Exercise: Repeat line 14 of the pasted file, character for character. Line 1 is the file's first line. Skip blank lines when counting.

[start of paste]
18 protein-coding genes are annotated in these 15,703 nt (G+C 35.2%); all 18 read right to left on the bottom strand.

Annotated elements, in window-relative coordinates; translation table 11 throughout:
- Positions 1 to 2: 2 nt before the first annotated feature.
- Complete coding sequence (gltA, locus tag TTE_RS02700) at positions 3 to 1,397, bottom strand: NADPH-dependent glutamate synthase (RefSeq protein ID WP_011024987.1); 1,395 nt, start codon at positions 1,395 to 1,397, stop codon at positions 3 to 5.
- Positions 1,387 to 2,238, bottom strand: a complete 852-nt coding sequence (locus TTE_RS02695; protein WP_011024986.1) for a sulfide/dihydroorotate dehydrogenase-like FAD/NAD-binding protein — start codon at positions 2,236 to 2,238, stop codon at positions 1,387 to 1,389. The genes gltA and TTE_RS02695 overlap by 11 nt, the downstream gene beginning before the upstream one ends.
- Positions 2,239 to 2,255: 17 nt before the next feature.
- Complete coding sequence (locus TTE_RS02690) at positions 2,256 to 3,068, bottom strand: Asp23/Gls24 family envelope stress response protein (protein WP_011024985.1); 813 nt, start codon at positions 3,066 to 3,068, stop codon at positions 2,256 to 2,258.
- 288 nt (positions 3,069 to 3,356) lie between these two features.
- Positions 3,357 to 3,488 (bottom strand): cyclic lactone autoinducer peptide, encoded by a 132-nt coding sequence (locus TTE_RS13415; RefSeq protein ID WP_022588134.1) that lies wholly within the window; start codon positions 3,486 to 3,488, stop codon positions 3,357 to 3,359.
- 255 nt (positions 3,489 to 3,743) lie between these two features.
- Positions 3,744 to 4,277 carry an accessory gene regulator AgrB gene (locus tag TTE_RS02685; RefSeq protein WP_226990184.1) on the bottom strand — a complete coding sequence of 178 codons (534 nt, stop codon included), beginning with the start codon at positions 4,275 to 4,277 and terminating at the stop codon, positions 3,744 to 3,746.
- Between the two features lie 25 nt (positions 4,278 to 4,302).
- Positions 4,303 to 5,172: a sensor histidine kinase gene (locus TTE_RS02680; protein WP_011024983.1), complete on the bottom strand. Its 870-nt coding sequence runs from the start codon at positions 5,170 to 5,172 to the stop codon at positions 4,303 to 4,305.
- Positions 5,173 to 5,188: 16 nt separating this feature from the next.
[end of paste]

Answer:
- Positions 5,173 to 5,188: 16 nt separating this feature from the next.